OED adds banh mi and muffin top

Banh mi makes the cut, as does doughnut hole.

Banh mi makes the cut, as does doughnut hole.

Language standards are loosening up, as evidenced by last week's update of the Oxford English Dictionary, which added a few slangy acronyms--OMG and LOL, FYI, and WAG--as well as the trendy terms smack talk, couch surf, fixed gear, and ick factor.

In the food world, there were several newcomers--a few that seemed so common we were surprised they weren't in there already (where has doughnut hole been all these years?), and a few so obscure that we were surprised they made the cut.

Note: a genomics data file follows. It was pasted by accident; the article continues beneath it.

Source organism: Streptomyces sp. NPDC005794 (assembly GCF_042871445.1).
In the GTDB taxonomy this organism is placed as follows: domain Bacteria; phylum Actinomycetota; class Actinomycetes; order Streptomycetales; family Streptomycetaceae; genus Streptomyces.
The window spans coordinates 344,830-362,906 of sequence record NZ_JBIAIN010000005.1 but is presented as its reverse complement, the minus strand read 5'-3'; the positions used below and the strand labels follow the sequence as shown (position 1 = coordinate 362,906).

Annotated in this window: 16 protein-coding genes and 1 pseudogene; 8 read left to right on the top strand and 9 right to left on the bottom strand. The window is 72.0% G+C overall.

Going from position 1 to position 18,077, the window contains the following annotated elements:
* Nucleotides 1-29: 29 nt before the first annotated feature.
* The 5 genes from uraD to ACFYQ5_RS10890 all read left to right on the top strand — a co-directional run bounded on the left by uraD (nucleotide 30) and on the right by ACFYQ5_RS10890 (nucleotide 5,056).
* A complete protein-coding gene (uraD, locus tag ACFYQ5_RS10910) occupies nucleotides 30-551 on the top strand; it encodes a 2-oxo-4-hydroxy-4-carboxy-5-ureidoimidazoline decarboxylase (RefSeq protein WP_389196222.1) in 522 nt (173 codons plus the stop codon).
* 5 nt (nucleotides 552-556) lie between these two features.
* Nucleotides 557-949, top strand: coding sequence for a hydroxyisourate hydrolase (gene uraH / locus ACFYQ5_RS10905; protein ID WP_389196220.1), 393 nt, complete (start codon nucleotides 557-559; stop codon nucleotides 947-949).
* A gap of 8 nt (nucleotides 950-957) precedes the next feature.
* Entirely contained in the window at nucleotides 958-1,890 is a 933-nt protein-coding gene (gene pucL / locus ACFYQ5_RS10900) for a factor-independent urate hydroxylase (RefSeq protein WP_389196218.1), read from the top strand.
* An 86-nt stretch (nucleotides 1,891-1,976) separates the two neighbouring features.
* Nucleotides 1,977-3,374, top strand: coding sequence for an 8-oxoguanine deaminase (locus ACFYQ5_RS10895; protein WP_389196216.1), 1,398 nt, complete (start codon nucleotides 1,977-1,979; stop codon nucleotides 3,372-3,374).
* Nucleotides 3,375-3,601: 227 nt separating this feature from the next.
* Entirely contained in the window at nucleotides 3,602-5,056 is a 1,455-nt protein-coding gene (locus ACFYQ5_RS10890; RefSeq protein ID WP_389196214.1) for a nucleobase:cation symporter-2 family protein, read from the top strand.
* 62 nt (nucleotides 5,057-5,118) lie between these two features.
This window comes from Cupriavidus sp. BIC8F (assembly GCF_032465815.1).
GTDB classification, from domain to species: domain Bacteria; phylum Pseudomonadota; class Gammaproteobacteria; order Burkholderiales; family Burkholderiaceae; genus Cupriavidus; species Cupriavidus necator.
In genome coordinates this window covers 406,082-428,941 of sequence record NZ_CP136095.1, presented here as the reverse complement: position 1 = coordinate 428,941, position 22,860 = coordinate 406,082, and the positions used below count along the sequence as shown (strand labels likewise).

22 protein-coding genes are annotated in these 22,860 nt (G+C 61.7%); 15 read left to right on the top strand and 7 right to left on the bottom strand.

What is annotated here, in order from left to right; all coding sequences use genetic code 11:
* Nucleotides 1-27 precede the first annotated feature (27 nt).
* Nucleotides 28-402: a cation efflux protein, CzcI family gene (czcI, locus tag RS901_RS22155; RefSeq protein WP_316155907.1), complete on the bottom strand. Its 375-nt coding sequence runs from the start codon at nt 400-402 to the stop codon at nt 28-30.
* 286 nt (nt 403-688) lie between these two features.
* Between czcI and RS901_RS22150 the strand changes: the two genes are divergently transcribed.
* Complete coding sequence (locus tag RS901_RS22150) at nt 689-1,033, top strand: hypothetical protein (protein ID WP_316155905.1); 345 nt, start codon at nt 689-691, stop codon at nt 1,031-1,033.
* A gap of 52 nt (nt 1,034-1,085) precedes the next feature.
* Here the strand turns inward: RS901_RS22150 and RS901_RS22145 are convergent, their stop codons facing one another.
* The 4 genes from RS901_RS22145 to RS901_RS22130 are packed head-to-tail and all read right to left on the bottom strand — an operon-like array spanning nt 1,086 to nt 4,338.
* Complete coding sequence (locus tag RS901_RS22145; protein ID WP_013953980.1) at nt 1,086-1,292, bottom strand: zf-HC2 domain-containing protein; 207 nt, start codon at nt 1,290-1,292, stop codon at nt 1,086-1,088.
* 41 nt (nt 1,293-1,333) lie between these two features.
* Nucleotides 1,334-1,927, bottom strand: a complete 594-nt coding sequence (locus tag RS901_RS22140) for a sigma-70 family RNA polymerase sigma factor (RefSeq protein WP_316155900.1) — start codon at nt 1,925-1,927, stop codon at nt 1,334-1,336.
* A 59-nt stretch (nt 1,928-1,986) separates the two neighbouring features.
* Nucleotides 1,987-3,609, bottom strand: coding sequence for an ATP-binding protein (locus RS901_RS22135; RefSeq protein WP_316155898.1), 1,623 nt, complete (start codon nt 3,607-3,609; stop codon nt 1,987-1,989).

· banh mi (Vietnamese sandwich)
· crème de cassis (black currant liqueur)
· gremolata (chopped herb condiment)
· rotten egg [wha?]
· rugelach (Jewish pastry)
· taquito (deep-fried corn tortilla)
· kleftiko (Greek dish of slow-cooked lamb)
· Eton mess (British dessert "consisting of whipped cream, pieces of meringue, and fruit")
· doughnut hole [!!]
· California roll (maki roll containing cucumber, imitation crab, and avocado)
· flat white (Aussie English for a style of espresso drink with finely textured foamed milk)

Apparently, the OED now acknowledges the ten- (or three-, five- etc.) second rule ("which allows for the eating of a delicious morsel that has fallen to the floor, provided that it is retrieved within the specified period of time") and the fashion-related definition of a muffin top. The OED editors are a bunch of hep cats!

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